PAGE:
CINCINNATI - First Joey Votto.
Now, it's Brandon Phillips' turn.
The All-Star second baseman and reigning NL Gold Glove and Silver Slugger winner has agreed to a six-year, $72.5 million extension to keep him in a Cincinnati Reds uniform through 2017.
The Reds confirmed the deal Tuesday afternoon and held a news conference to announce the extension.
"In all my years of baseball none work any harder and exert more energy than Brandon. He works hard. You can count on him," said manager Dusty Baker.
"I'm not going to lie. This is probably the first time I've ever been nervous. I cried about this," said Phillips.
"Brandon has been an integral part of our organization, both on and off the field, as long as any player in our clubhouse," Reds President of Baseball Operations and General Manager Walt Jocketty said. "He has made himself one of the best all-around players in the game. We think we can build a contending team around the players we have here."
"It's nice to have six more years in the Queen City," Phillips told Lance McAlister on 700 WLW before Tuesday night's game against the St. Louis Cardinals. He said it's great to be able to play in the same city as Barry Larkin, his favorite player.
Phillips said the "fans are the ones who make me play better." He told McAlister he enjoys the interactions with the fans and said it's "nice to put smiles on kids' faces."
Jocketty added that the team's goal is to build around its premiere players on the everyday side and the pitching side to make sure the Reds are a contending club for years to come. The Reds have already locked up Jay Bruce, Johnny Cueto and Sean Marshall.
Jocketty said signing Phillips and keeping its core players intact was a priority.
"It's nice for myself to be one of those core players," Phillips told McAlister.
"Talent wise, we're getting deeper and deeper. That's what it's going to take in a small market," said "It's not easy. A lot of things have to go right for you,"Jocketty said.
President and Chief Executive Officer Bob Castellini said last week he was very proud that six of the Reds' nine Opening Day starters came through the team's system.
"We're excited to be able to keep Brandon here for five more years. He is an important part of our team. His talents on the field, his efforts in the community and his interaction with our fans make him one of the more recognizable and valued members of our organization," Castellini said Tuesday.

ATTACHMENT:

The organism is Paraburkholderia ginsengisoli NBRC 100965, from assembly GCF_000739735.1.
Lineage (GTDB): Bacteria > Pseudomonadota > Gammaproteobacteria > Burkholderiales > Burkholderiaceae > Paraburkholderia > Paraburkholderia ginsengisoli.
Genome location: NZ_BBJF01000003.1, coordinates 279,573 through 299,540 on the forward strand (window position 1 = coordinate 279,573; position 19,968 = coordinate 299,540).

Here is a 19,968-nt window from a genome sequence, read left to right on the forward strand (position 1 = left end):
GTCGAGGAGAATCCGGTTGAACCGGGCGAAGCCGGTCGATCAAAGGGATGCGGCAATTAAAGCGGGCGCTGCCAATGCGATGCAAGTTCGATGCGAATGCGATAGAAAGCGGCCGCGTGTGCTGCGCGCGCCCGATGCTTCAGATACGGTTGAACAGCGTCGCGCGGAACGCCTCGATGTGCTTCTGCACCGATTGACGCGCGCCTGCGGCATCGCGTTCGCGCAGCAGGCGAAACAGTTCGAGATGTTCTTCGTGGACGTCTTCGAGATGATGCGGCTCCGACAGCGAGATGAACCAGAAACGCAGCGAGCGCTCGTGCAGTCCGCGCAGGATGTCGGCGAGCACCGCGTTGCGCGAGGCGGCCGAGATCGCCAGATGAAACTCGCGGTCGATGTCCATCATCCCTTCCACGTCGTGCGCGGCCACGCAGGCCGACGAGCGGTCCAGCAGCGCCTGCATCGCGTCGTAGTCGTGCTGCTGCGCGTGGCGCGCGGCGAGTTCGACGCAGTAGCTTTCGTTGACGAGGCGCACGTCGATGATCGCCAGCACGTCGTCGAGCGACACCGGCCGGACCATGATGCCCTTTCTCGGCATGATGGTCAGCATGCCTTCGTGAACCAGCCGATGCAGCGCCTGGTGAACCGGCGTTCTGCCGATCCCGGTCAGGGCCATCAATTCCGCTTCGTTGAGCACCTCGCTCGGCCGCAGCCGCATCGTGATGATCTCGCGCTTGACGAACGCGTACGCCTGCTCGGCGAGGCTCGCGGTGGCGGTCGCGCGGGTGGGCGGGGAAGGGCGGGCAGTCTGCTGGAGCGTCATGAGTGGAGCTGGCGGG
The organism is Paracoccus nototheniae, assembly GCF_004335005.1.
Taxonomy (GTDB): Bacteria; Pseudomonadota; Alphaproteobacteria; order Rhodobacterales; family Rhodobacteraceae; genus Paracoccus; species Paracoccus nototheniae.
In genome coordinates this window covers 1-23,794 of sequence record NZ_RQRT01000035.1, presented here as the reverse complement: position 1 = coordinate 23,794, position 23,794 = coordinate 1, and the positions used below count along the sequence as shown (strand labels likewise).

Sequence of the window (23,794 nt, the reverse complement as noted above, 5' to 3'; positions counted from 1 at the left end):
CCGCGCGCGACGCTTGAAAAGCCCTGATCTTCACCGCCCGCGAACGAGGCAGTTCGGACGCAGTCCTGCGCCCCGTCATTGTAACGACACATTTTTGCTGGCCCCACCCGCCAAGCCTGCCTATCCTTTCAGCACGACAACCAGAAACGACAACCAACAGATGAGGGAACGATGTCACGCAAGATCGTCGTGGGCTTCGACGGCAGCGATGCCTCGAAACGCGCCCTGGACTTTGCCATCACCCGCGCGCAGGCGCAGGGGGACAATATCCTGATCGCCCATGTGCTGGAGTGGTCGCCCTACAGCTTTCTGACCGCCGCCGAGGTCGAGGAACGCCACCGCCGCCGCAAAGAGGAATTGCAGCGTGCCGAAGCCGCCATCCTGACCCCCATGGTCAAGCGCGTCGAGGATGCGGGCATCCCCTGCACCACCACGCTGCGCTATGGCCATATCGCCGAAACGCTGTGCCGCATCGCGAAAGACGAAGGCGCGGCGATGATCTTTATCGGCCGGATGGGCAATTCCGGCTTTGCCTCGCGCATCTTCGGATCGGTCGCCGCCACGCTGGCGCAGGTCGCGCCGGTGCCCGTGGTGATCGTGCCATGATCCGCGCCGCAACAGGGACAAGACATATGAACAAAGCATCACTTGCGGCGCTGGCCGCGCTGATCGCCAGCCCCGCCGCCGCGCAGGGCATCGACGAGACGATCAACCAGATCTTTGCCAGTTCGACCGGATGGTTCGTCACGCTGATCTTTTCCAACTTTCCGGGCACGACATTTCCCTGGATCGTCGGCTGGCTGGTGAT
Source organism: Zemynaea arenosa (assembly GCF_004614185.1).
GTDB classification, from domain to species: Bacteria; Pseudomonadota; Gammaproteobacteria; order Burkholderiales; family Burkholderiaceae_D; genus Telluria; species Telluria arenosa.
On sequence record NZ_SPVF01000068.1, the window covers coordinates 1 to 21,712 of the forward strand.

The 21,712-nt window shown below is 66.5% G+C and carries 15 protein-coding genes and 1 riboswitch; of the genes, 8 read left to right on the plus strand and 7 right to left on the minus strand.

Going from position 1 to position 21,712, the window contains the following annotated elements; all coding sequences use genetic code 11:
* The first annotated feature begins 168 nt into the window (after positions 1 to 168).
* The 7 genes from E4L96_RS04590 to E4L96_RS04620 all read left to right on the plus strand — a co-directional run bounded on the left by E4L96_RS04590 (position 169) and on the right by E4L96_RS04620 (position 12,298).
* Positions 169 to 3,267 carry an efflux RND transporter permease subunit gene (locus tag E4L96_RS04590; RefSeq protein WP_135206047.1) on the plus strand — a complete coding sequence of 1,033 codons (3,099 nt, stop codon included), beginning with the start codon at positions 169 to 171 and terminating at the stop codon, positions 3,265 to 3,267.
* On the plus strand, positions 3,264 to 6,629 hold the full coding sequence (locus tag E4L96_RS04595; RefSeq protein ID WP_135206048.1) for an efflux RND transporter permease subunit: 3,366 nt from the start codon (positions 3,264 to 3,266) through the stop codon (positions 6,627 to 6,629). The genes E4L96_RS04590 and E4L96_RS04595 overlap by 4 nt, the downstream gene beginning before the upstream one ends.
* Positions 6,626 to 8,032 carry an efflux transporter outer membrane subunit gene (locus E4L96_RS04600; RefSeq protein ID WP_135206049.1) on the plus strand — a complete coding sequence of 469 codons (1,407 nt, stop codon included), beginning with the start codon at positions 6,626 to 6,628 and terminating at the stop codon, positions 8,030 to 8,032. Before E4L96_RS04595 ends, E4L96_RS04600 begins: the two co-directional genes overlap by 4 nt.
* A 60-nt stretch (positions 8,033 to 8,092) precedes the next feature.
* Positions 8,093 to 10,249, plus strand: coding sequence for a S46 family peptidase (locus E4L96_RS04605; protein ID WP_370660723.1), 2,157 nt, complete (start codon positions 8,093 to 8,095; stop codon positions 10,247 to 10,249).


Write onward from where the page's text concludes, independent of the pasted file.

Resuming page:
Former Reds General Manager Jim Bowden, who currently works for ESPN, first reported the deal earlier Tuesday afternoon.
Like he often does, Phillips took to Twitter on Tuesday to show his appreciation for the fans and the city. "GOOD DAY #Cincinnati... Just got to say, THERE'S NO PLACE LIKE HOME!!!! Looks like y'all might have to deal w/ me a little bit longer."
Phillips, who turns 31 in June, was scheduled to become a free agent after this season which will pay him $12.5 million. The new deal adds salaries of $10 million for next year, $11 million in 2014, $12 million in 2015, $13 million in 2016 and $14 million in 2017, according to the Associated Press.
He finished 2011 with a .300 average, 18 home runs and 82 RBIs and became the first Reds second baseman ever to win a Silver Slugger. He was also rated by field managers as the best defensive second baseman in the NL.
According to Bowden, Phillips will become the only second baseman in baseball history to have earned at least $12 million at the age of 36.
The deal comes less than a week after the Reds signed Votto to a 12-year, $251 million deal that will keep the first baseman in Cincinnati through the 2023 season.
Many people felt the club would not be able to keep Phillips in Cincinnati after the Votto deal. However, Castellini said last week that Votto's contract would not affect the club's ability to sign Phillips to an extension.
Like any huge deal in sports, there will be skeptics. The Reds know it's a risk to pay players the type of money Phillips and Votto will make in the later years of their contracts. But, winning a World Series, which is the goal with everyone in the organization, will quiet those critics.
Phillips said "It's going to be real nice" to bring a championship to Cincinnati.
This is another example of Reds' ownership showing they are committed to keeping the best Reds players in Cincinnati. Now, it's up to fans to show they are committed.